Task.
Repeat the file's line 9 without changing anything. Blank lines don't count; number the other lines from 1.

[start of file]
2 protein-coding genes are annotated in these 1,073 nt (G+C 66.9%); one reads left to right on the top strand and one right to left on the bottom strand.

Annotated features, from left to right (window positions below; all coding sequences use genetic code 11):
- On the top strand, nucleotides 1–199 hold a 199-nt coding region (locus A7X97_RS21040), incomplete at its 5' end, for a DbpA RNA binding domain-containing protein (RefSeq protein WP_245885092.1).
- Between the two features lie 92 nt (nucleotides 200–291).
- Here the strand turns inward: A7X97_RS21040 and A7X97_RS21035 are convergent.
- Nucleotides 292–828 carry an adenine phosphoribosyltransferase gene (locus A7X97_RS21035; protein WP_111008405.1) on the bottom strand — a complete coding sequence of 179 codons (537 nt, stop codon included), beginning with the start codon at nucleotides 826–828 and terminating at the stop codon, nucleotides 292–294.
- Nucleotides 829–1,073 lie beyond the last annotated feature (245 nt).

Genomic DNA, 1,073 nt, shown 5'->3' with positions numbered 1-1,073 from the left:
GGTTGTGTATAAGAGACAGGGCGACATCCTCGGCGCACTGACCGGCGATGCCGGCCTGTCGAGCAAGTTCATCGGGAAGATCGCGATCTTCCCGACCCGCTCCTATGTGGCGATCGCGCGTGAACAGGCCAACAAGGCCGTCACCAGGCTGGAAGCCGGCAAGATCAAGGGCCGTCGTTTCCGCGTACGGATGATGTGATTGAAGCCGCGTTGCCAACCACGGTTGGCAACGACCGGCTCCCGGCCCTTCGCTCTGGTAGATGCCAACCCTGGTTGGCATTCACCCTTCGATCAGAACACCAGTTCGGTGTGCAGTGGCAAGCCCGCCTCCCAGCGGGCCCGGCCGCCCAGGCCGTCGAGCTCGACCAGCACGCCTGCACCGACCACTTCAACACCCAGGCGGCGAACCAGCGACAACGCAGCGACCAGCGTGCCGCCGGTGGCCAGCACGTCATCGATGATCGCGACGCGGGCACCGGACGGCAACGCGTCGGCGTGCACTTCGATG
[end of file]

GGTTGTGTATAAGAGACAGGGCGACATCCTCGGCGCACTGACCGGCGATGCCGGCCTGTCGAGCAAGTTCATCGGGAAGATCGCGATCTTCCCGACCCGCTCCTATGTGGCGATCGCGCGTGAACAGGCCAACAAGGCCGTCACCAGGCTGGAAGCCGGCAAGATCAAGGGCCGTCGTTTCCGCGTACGGATGATGTGATTGAAGCCGCGTTGCCAACCACGGTTGGCAACGACCGGCTCCCGGCCCTTCGCTCTGGTAGATGCCAACCCTGGTTGGCATTCACCCTTCGATCAGAACACCAGTTCGGTGTGCAGTGGCAAGCCCGCCTCCCAGCGGGCCCGGCCGCCCAGGCCGTCGAGCTCGACCAGCACGCCTGCACCGACCACTTCAACACCCAGGCGGCGAACCAGCGACAACGCAGCGACCAGCGTGCCGCCGGTGGCCAGCACGTCATCGATGATCGCGACGCGGGCACCGGACGGCAACGCGTCGGCGTGCACTTCGATG